You do not really see what is going on in the background when you install a program on a Windows PC or execute an application on it. The only indication that something is happening is if the RAM or CPU usage spikes in the Task Manager, if the program displays a dialog with files that it writes to the system, or if you hear your hard drive loud and clear.
It is usually not an issue, especially not if you are installing a popular program such as Firefox, 7-Zip or WinSCP on your system. But what about a newly discovered program that does not have a high reputation yet? What if you need to be sure that a program does not sneak in anything maliciously on installation, before you deploy it on a company network or customer PCs?
The only real option in this case is the monitoring of the installation or program execution process. Programs like Process Monitor or the ancient InCtrl5 do so for you, and so does the new Phrozen Windows Files Monitor.
Update: The program is no longer offered on the developer website. We have uploaded the latest version of it to our own server for archiving purposes. Please note that we don't support it in any way. You can download it with a click on the following link: Windows File Monitor
What you need to know right at the beginning is that the program records file changes on the system, but ignores the Windows Registry. If you need to monitor Windows Registry changes as well, try and run a program like Primo in addition to this one.
The program won't monitor anything right on start, and you have to click on the record button to start the recording. The idea here is to only record data when it is necessary and not all the time, as you'd amass a large amount of data in short time.
If you want the program to record at all times, change the preference that lets you do so in the program settings. When done, it will start recording right after it has been started on your system.
Tip: If you use the program for on and off recording, you may want to disable the feature that clears the information when you stop the recording. This can be done in the options too.
Information are displayed in a tree-style view that displays all modified files in the folder structure of the hard drive. This improves the usability quite a bit. Some events are highlighted: deletions are displayed in red for example, while file creations in green.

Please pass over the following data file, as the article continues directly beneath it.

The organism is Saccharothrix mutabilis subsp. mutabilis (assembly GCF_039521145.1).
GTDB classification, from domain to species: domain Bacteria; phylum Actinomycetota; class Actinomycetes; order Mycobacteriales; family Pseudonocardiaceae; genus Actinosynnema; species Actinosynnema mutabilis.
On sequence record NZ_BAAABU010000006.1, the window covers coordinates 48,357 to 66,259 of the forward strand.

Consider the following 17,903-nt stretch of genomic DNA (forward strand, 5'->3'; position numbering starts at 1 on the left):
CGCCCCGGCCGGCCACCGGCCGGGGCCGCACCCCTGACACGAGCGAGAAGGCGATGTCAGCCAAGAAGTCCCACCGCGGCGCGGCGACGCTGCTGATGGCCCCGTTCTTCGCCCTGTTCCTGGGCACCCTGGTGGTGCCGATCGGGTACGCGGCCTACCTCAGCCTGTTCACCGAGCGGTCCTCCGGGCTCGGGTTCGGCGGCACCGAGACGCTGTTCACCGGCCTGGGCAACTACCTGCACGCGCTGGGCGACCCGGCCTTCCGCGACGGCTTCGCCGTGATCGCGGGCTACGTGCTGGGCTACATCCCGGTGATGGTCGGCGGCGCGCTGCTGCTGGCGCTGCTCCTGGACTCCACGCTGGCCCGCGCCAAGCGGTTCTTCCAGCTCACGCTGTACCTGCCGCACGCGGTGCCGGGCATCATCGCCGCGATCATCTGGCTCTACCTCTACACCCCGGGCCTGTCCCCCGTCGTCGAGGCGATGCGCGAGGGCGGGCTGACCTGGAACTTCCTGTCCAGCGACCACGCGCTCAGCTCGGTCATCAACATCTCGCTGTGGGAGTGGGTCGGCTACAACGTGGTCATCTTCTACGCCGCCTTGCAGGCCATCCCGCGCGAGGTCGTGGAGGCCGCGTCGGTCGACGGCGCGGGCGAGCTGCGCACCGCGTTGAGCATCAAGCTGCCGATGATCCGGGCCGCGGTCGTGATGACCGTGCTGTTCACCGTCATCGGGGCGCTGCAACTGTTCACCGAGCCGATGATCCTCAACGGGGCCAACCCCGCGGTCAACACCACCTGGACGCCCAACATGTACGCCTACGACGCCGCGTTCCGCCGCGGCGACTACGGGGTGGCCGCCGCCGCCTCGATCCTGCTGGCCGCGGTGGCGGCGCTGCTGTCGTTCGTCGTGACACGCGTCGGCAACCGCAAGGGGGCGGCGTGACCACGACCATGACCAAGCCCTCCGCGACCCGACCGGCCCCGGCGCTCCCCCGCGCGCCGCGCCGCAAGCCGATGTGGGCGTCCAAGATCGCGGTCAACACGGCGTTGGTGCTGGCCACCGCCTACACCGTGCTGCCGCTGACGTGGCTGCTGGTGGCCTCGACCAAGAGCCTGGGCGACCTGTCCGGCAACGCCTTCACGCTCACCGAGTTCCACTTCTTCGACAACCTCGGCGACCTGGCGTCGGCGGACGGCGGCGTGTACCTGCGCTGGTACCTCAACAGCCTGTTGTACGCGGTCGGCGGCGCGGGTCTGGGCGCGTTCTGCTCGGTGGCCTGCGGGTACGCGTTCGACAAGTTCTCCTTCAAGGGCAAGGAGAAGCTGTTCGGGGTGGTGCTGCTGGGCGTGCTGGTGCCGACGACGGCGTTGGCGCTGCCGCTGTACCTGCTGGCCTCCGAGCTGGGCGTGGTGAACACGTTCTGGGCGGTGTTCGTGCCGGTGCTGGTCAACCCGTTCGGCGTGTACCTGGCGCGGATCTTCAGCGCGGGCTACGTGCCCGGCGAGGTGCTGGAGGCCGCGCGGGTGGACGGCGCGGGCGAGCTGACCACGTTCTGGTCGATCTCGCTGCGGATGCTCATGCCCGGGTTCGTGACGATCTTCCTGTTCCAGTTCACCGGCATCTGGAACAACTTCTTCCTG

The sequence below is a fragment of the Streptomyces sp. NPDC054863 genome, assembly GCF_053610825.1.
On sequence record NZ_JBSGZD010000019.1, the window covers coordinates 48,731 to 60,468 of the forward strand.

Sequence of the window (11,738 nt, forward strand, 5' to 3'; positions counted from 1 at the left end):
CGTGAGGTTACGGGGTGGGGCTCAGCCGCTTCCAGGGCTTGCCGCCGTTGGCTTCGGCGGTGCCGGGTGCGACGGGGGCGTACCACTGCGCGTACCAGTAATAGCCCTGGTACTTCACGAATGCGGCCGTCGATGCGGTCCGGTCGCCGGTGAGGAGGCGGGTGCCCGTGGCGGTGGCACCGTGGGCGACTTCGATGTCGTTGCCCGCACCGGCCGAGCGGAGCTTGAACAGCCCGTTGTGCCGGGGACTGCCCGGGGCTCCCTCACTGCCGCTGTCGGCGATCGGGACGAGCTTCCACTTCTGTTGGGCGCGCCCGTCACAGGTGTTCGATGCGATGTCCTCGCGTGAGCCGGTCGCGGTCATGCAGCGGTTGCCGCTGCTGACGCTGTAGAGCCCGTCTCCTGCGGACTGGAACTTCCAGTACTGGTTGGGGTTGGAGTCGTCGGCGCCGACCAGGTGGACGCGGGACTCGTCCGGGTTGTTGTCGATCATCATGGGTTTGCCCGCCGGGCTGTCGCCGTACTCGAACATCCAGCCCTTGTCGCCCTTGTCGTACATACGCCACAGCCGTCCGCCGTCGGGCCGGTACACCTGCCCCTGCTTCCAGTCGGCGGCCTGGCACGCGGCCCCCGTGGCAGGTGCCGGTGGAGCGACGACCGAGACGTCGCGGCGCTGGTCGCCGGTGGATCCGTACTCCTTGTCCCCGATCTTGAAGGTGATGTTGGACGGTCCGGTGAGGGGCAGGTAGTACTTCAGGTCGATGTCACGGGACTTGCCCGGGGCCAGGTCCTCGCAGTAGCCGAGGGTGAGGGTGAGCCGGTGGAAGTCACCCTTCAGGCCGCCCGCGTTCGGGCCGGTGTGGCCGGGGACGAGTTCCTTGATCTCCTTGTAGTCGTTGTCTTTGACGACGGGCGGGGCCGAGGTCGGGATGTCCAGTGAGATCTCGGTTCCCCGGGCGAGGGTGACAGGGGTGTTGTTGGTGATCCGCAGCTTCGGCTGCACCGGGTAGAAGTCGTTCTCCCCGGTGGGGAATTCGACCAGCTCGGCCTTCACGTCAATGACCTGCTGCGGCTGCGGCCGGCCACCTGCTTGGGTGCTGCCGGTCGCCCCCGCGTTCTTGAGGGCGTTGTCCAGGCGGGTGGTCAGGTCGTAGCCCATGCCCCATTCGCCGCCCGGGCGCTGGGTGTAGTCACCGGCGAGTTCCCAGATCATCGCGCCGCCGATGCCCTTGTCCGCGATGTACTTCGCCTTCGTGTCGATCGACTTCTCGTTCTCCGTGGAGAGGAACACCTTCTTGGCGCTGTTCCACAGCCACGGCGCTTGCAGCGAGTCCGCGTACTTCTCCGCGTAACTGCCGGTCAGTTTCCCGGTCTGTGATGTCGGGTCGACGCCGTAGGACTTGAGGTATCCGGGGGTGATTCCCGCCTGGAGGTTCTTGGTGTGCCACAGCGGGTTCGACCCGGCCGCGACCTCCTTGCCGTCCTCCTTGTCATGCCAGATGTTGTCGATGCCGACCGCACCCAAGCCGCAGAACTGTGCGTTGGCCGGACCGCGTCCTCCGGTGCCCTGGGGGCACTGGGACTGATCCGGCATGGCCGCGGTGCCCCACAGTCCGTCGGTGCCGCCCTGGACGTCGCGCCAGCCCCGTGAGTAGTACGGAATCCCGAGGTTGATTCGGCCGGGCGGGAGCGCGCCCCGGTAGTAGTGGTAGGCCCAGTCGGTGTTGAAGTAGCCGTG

You can switch to a list view instead, which appears to use a chronological list of all changes on the system.
Recorded information can be saved as text files to the local system, so that they can be accessed again at a later point in time.
The program preferences offer additional features that you may want to go through on first start. Here you can browse the list of events that the software captures by default, and disable events that you are not interested in.
The extensions and folders menu provides you with the means to monitor only select extensions, e.g. executable files and not all file types, and to add paths that you do not want captured to the ignore list so that changes made to them won't appear in the main program window. Here you can also disable the monitoring of connected drives.
Phrozen Windows Files Monitor records file changes on Windows systems. The big thing that is keeping it back is the lack of Registry recording, as it plays a big part in most software installations on Windows. The program could use a couple of extra features, like auto saving logs, a search option, or the option to open a file or the folder containing it right from the program interface.
There is room for improvement, but since this is the first version of the application, it is likely that at least some of the missing changes will be added in future updates.
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Ghacks is a technology news blog that was founded in 2005 by Martin Brinkmann. It has since then become one of the most popular tech news sites on the Internet with five authors and regular contributions from freelance writers.